R-Type DX (Bits Studios/Epoch, 1999)
A collection of four R-Type games. It feels like this one was aiming a little too high - it looks great in screenshots, but it has to move at a crawl to make that work in-game, and the music is far too busy to be particularly good.
Rugrats: Time Travelers (Software Creations/THQ, 1999)
I've never played this game before, but it feels like I have, and that really just goes to show how much all these licensed GBC platformers are basically the same game. You get some more variation in level theming here than you might with another game, but it's the same mix of jumping over tiny gaps to avoid enemies and climb ladders.
Rugrats: Totally Angelica (Tiertex/THQ, 2000)
Another Tiertex game, another crash before the main menu. As usual, though, it happened in a game I doubt anyone really wanted to play, so not much lost here.
Rugrats in Paris: The Movie (Software Creations/THQ, 2001)
A bunch of bad carnival-themed minigames with even worse music playing on top. You're looking at a shooting gallery, which does not work at all using the GBC's dpad.
The Rugrats Movie (Software Creations/THQ, 1999)
Well, this sure isn't doing anything to convince me that these licensed platformers don't all feel the same. It even has the same interface as Time Travelers above, and it sure doesn't do anything to differentiate the gameplay.
Sabrina: The Animated Series: Spooked! (WayForward/Simon & Schuster Interactive, 2001)
WayForward were able to differentiate their licensed platformer, but unfortunately not in a good way. You have an attack move that doesn't seem to bother enemies at all, and it's mapped to A, which you also need to be holding to move faster than a snail. But using B to jump while holding A is kind of hard, and it's not helped by the placement of invulnerable enemies after drops and in other places where it's extremely easy to hit them before you had a chance to react.
Sabrina: The Animated Series: Zapped! (WayForward/Simon & Schuster Interactive, 2000)
The music is much better and they flipped the run and jump buttons. The level design works a lot better with the controls and doesn't ambush you with charging enemies, at least not in the first two levels. This is clearly the better of the two games, but I still can't say that I'd recommend it.
Sakata Gorou Kudan no Renju Kyoushitsu (Culture Brain, 1999)
A game that sure looks like Go, but apparently isn't. This game was a loss for me - I'm not sure if I was supposed to stop White from getting five in a row or if there was something I needed to do within three turns, but whatever the problem was, it never gave me any indication I was meant to be doing something other than Go.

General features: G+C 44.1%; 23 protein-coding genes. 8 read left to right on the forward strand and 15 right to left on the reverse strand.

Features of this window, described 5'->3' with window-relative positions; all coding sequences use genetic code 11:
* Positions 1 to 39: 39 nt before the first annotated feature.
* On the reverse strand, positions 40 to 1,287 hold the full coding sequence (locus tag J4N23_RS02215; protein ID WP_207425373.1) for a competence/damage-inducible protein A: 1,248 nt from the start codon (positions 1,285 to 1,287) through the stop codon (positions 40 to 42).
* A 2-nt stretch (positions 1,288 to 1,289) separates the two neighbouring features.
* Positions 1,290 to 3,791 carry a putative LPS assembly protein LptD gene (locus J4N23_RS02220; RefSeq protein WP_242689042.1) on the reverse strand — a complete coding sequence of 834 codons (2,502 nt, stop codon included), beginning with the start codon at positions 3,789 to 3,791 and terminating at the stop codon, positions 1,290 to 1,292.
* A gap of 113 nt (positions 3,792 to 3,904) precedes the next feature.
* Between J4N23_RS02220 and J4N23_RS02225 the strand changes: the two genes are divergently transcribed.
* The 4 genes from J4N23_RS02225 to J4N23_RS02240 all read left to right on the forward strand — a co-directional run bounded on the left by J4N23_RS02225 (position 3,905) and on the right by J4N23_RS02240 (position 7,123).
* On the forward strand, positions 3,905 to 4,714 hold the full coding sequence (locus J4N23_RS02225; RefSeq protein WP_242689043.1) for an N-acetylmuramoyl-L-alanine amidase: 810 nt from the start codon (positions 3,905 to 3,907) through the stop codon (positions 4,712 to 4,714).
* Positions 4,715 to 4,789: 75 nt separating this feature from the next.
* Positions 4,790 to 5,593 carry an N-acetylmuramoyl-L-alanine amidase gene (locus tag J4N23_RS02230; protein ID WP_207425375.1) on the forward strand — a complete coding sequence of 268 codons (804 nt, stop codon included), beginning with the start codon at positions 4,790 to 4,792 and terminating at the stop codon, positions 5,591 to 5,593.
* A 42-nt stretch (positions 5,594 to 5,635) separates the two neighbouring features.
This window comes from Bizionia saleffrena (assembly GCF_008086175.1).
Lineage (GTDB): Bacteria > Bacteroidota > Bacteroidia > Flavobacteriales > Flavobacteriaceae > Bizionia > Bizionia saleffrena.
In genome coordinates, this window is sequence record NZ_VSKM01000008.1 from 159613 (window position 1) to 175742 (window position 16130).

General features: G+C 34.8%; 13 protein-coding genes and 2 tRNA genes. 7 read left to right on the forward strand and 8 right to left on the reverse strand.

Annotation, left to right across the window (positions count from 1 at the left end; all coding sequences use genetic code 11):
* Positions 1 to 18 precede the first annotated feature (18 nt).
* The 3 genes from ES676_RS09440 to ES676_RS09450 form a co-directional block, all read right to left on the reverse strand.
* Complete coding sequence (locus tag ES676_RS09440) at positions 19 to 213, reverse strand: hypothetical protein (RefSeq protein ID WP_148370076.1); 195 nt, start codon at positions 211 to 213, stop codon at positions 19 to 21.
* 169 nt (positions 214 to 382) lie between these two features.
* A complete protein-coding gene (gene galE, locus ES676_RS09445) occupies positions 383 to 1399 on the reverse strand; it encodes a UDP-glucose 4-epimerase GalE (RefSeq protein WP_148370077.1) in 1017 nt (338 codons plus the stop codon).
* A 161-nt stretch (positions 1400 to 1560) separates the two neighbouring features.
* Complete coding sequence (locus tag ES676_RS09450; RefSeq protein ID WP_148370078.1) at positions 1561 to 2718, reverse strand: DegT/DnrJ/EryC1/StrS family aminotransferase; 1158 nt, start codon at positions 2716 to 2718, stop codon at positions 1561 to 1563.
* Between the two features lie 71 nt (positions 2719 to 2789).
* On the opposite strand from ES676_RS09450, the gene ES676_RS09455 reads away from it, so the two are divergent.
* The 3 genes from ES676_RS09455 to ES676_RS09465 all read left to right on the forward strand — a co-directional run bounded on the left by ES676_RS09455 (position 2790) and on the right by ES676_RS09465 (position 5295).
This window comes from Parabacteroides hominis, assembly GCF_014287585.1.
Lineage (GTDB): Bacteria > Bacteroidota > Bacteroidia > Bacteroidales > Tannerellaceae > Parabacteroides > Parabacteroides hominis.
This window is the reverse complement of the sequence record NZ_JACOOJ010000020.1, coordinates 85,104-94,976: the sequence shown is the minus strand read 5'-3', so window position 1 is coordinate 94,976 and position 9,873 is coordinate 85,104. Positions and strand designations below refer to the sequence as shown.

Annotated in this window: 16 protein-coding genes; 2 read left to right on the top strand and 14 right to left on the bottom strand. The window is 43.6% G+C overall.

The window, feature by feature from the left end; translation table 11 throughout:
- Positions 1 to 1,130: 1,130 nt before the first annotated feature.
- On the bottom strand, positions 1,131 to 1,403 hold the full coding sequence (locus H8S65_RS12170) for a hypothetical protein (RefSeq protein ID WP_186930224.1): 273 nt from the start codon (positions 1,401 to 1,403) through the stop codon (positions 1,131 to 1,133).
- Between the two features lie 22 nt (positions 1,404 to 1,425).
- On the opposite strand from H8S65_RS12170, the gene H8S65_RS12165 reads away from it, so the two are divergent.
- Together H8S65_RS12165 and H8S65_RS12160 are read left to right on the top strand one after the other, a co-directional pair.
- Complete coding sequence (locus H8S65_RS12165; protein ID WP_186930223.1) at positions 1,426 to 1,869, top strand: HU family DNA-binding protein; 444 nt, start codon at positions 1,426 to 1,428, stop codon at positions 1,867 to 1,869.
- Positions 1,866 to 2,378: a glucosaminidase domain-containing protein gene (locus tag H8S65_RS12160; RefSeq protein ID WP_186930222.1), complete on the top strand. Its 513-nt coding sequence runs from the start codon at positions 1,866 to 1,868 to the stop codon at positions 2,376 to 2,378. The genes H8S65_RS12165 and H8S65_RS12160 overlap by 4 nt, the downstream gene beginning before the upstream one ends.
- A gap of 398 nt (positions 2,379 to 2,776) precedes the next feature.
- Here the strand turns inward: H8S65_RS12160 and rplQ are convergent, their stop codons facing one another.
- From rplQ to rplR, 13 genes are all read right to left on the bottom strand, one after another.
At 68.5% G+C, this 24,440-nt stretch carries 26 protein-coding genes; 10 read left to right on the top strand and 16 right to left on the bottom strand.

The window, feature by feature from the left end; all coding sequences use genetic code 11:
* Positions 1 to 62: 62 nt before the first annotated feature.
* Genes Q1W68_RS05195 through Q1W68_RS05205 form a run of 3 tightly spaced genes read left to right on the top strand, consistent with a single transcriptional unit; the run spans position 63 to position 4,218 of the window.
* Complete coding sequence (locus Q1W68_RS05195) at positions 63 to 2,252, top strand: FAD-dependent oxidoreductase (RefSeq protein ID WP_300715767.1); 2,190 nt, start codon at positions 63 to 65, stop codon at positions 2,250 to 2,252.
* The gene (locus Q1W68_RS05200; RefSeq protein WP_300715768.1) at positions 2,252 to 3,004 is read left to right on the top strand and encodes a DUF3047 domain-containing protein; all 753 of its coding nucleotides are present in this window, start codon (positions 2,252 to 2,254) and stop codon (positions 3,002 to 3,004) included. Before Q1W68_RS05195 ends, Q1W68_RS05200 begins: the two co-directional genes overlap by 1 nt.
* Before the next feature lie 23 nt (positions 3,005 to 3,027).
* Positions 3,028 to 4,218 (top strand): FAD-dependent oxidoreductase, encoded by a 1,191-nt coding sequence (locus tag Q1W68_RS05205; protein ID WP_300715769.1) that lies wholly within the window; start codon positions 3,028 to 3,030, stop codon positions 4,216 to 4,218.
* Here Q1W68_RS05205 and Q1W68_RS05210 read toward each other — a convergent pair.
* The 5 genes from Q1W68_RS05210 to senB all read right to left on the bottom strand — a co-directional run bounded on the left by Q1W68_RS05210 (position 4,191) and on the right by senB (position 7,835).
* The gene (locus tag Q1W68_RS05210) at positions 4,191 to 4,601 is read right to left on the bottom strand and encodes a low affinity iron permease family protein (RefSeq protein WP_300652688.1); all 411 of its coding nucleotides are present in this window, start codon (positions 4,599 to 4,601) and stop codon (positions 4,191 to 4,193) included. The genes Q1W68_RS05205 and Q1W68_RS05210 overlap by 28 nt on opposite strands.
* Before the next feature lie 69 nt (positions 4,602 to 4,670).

Sakura Taisen GB: Geki Hana Kumi Nyuutai! (Media Factory, 2000)
A spinoff of Sega's Sakura Wars franchise following a different cast during the same 1920s time period as the first game. It maintains the series' timed dialogue responses, which is probably more familiar as a feature of Telltale games in the west. It also uses timed responses in battle, and both of those are why I can't keep playing this. I can't reliably translate that fast yet.
Sakura Taisen GB2: Thunder Volt Sakusen (Sega, 2001)
Sega made the second one themselves. It's largely the same game, but the music is much better.
Samurai Kid (Biox/Koei, 2001)
A puzzle platformer where all of your weapons have different effects. I accidentally softlocked the game by switching to the katana, which kills enemies instead of turning them into blocks, and leaving myself with no way over the gap here. It's definitely not a good sign that it's that easy to softlock the game, but I want to give this one another look anyway.
San Francisco Rush 2049 (Handheld Games/Midway, 2000)
I was looking forward to playing this one because I had it as a kid and remembered it being fun. It followed the MicroMachines archetype and the arcade game still holds up, so how bad could it be? Very, it turns out. Your car controls like it's on ice, and even though the music is actually decent, the game insists on playing horrible sound effects over it at every opportunity. To add insult to injury, the AI doesn't seem to use the same ice controls and it's extremely difficult to keep up with them.
Golf Ou: The King of Golf
John Romero's Daikatana
Kakurenbou Battle Monster Tactics
Keitai Denju Telefang
The Legend of Zelda: Link's Awakening DX
The Legend of Zelda: Oracle of Ages
The Legend of Zelda: Oracle of Seasons
LEGO Island 2: The Brickster's Revenge
Metal Gear Solid
Millennium Winter Sports
Pokemon Crystal Version
Pokemon Card GB2 - GR Dan Sanjou!
Pokemon Puzzle Challenge
Pokemon Trading Card Game
Quest for Camelot
Return of the Ninja